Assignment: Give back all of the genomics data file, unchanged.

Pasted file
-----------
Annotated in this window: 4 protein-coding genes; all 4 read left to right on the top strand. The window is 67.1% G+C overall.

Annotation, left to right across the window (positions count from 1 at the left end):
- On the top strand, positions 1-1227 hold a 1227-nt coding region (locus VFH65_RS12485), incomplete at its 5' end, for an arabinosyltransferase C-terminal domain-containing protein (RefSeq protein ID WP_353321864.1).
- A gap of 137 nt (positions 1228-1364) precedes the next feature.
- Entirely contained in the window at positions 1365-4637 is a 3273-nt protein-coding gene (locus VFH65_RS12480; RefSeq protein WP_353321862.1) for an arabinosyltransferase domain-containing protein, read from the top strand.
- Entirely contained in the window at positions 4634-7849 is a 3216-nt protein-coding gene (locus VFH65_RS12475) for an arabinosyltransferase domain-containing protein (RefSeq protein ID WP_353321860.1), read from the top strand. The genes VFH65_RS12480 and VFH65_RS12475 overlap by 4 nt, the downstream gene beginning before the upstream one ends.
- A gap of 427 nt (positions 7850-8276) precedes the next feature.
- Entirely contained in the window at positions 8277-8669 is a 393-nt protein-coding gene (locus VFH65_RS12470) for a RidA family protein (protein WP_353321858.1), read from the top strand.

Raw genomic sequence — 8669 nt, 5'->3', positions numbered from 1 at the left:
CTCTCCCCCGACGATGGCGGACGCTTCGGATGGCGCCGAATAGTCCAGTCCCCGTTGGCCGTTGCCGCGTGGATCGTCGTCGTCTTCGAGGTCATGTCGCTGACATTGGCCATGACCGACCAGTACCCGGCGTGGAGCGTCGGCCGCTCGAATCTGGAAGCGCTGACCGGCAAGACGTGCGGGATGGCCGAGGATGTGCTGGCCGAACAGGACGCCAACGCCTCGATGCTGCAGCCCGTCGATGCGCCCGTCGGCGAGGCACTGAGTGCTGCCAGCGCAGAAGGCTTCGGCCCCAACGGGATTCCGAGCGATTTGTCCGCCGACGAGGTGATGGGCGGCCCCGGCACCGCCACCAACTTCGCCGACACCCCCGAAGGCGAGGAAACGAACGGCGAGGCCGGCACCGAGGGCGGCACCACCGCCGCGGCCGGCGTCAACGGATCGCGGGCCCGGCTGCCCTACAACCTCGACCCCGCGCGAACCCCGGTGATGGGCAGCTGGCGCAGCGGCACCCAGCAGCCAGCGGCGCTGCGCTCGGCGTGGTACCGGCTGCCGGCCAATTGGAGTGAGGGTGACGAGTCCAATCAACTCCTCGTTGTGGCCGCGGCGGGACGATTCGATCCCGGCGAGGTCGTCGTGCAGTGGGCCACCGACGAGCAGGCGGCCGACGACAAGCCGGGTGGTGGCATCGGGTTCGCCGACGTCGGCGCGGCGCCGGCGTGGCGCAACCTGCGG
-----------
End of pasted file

Annotated in this window: 4 protein-coding genes; all 4 read left to right on the top strand. The window is 67.1% G+C overall.

Annotation, left to right across the window (positions count from 1 at the left end):
- On the top strand, positions 1-1227 hold a 1227-nt coding region (locus VFH65_RS12485), incomplete at its 5' end, for an arabinosyltransferase C-terminal domain-containing protein (RefSeq protein ID WP_353321864.1).
- A gap of 137 nt (positions 1228-1364) precedes the next feature.
- Entirely contained in the window at positions 1365-4637 is a 3273-nt protein-coding gene (locus VFH65_RS12480; RefSeq protein WP_353321862.1) for an arabinosyltransferase domain-containing protein, read from the top strand.
- Entirely contained in the window at positions 4634-7849 is a 3216-nt protein-coding gene (locus VFH65_RS12475) for an arabinosyltransferase domain-containing protein (RefSeq protein ID WP_353321860.1), read from the top strand. The genes VFH65_RS12480 and VFH65_RS12475 overlap by 4 nt, the downstream gene beginning before the upstream one ends.
- A gap of 427 nt (positions 7850-8276) precedes the next feature.
- Entirely contained in the window at positions 8277-8669 is a 393-nt protein-coding gene (locus VFH65_RS12470) for a RidA family protein (protein WP_353321858.1), read from the top strand.

Raw genomic sequence — 8669 nt, 5'->3', positions numbered from 1 at the left:
CTCTCCCCCGACGATGGCGGACGCTTCGGATGGCGCCGAATAGTCCAGTCCCCGTTGGCCGTTGCCGCGTGGATCGTCGTCGTCTTCGAGGTCATGTCGCTGACATTGGCCATGACCGACCAGTACCCGGCGTGGAGCGTCGGCCGCTCGAATCTGGAAGCGCTGACCGGCAAGACGTGCGGGATGGCCGAGGATGTGCTGGCCGAACAGGACGCCAACGCCTCGATGCTGCAGCCCGTCGATGCGCCCGTCGGCGAGGCACTGAGTGCTGCCAGCGCAGAAGGCTTCGGCCCCAACGGGATTCCGAGCGATTTGTCCGCCGACGAGGTGATGGGCGGCCCCGGCACCGCCACCAACTTCGCCGACACCCCCGAAGGCGAGGAAACGAACGGCGAGGCCGGCACCGAGGGCGGCACCACCGCCGCGGCCGGCGTCAACGGATCGCGGGCCCGGCTGCCCTACAACCTCGACCCCGCGCGAACCCCGGTGATGGGCAGCTGGCGCAGCGGCACCCAGCAGCCAGCGGCGCTGCGCTCGGCGTGGTACCGGCTGCCGGCCAATTGGAGTGAGGGTGACGAGTCCAATCAACTCCTCGTTGTGGCCGCGGCGGGACGATTCGATCCCGGCGAGGTCGTCGTGCAGTGGGCCACCGACGAGCAGGCGGCCGACGACAAGCCGGGTGGTGGCATCGGGTTCGCCGACGTCGGCGCGGCGCCGGCGTGGCGCAACCTGCGG